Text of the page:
is a columnist for On Being. His column appears every Thursday.
He is Director of Duke University’s Islamic Studies Center. He is the past Chair for the Study of Islam, and the current Chair for Islamic Mysticism Group at the American Academy of Religion. In 2009, he was recognized by the University of North Carolina for mentoring minority students in 2009, and won the Sitterson Teaching Award for Professor of the Year in April of 2010.
Omid is the editor of the volume Progressive Muslims: On Justice, Gender, and Pluralism, which offered an understanding of Islam rooted in social justice, gender equality, and religious and ethnic pluralism. His works Politics of Knowledge in Premodern Islam, dealing with medieval Islamic history and politics, and Voices of Islam: Voices of Change were published 2006. His last book, Memories of Muhammad, deals with the biography and legacy of the Prophet Muhammad. He has forthcoming volumes on the famed mystic Rumi, contemporary Islamic debates in Iran, and American Islam.
Omid has been among the most frequently sought speakers on Islam in popular media, appearing in The New York Times, Newsweek, Washington Post, PBS, NPR, NBC, CNN and other international media. He leads an educational tour every summer to Turkey, to study the rich multiple religious traditions there. The trip is open to everyone, from every country. More information at Illuminated Tours.
A faith must account for the states and stages of life: joy and thriving, sorrow and death. Omid Safi honors the ritual of Ashura, a cornerstone of Islam whose historical, spiritual, and social significance carries forth to modern life.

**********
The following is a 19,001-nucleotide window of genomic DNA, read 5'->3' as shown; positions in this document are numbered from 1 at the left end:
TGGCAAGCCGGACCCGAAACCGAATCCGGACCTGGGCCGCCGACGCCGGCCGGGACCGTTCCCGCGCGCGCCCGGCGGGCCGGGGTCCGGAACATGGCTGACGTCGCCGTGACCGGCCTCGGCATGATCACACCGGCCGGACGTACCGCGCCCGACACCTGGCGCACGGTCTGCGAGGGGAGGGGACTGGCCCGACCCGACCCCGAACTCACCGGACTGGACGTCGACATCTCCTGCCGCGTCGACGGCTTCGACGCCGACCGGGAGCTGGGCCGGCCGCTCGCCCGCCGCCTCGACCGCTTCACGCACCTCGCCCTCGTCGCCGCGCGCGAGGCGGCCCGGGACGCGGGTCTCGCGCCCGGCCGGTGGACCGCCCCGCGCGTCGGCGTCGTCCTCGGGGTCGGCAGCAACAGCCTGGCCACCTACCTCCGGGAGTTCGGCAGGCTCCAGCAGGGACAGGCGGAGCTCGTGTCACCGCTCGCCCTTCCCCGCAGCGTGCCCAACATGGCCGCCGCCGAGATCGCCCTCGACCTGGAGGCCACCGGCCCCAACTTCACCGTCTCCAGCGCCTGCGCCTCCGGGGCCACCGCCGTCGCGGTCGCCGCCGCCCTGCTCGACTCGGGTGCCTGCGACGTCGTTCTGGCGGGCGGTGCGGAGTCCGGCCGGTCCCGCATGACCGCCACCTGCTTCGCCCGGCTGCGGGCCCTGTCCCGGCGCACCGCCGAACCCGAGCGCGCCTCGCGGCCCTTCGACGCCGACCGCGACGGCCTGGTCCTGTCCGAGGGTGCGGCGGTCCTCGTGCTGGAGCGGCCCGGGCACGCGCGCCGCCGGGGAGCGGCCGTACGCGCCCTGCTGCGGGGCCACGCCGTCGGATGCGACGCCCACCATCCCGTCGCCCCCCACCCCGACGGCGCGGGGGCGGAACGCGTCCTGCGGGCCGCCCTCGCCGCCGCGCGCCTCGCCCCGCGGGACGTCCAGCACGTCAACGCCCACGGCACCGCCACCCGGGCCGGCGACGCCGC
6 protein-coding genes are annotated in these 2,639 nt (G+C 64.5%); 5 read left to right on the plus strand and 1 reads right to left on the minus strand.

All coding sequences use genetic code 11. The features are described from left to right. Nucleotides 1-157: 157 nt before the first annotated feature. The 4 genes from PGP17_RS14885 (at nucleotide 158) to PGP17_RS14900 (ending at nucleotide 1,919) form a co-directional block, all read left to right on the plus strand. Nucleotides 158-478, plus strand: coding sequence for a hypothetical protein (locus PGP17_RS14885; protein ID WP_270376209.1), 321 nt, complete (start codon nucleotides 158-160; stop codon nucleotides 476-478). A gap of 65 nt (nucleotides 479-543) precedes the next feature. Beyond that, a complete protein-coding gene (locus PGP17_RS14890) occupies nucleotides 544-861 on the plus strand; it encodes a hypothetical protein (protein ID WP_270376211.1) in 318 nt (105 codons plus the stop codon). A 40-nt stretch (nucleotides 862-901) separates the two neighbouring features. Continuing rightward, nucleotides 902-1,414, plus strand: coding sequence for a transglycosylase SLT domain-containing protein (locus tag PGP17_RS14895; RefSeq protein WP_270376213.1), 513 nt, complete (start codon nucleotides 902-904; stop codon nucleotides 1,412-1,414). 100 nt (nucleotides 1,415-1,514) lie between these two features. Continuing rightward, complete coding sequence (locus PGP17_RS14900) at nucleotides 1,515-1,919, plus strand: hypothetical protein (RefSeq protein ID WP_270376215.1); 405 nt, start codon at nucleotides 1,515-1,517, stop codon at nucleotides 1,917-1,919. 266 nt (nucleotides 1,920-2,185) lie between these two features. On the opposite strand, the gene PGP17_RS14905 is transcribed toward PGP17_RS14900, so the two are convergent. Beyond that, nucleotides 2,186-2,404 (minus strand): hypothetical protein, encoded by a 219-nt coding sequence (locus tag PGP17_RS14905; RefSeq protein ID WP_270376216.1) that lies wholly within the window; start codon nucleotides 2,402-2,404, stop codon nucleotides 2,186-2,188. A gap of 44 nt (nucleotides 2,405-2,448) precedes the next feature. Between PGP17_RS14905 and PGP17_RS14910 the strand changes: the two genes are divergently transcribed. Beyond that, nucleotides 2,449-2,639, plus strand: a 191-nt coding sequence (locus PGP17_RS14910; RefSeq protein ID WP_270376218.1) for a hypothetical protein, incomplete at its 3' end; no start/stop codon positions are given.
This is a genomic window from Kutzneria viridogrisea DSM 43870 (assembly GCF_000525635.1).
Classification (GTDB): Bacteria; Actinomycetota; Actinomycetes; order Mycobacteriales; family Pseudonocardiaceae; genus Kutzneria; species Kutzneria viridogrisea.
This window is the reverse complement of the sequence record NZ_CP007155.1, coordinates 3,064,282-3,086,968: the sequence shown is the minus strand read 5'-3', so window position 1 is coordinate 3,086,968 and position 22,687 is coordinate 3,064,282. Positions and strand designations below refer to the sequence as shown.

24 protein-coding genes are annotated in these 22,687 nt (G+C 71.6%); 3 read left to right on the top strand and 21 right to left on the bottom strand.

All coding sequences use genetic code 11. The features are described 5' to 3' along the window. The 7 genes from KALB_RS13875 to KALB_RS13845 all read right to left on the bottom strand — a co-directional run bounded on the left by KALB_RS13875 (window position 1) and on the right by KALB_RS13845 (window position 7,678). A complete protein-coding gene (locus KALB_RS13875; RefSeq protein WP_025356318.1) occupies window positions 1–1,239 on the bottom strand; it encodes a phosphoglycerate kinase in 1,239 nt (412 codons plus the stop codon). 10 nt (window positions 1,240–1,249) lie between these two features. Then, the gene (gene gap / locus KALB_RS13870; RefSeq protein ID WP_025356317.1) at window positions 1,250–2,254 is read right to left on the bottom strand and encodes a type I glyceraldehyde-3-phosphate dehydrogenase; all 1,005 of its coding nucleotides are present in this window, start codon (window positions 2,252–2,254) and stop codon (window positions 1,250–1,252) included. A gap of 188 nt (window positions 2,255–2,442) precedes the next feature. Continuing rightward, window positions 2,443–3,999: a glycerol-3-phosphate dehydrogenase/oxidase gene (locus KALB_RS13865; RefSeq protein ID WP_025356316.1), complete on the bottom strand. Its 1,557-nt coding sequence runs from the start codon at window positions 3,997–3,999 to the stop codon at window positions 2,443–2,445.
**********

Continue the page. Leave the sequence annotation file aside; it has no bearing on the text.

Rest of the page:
A true friendship doesn’t only bring support and joy, but also challenges us to grow. Omid Safi reflects on the importance of nurturing relationships that acknowledge our imperfections, and nourish the best in us.
We have charms to ward off harmful glances, but what might they teach us about more gracious and loving communication? Omid Safi studies the significance of the “evil eye,” and wonders if it can inspire us to better interaction.
Do we place women on an unrealistic pedestal when we celebrate Mother’s Day? Omid Safi on honoring motherhood in its fullest, most human sense, and moving to an ethics of care for all, whether family or fellow human beings.
The violence in Lahore on Easter Sunday thrusts us once again into disbelief and mourning. Omid Safi on the necessity of the right response, and the resilient stories of love and neighborliness that often go unreported in the face of terror.
Presidential politics and front-running candidates are prompting some Americans to ask the question, “Where would I move to?” Omid Safi prompts another kind of reckoning — of an America yet that has yet to be.
Reminding ourselves to breathe is simple enough, but the act of slowing down and bringing our awareness inward can be difficult. Omid Safi with a reminder that the ritual of respiration can be the place where presence of spirit begins.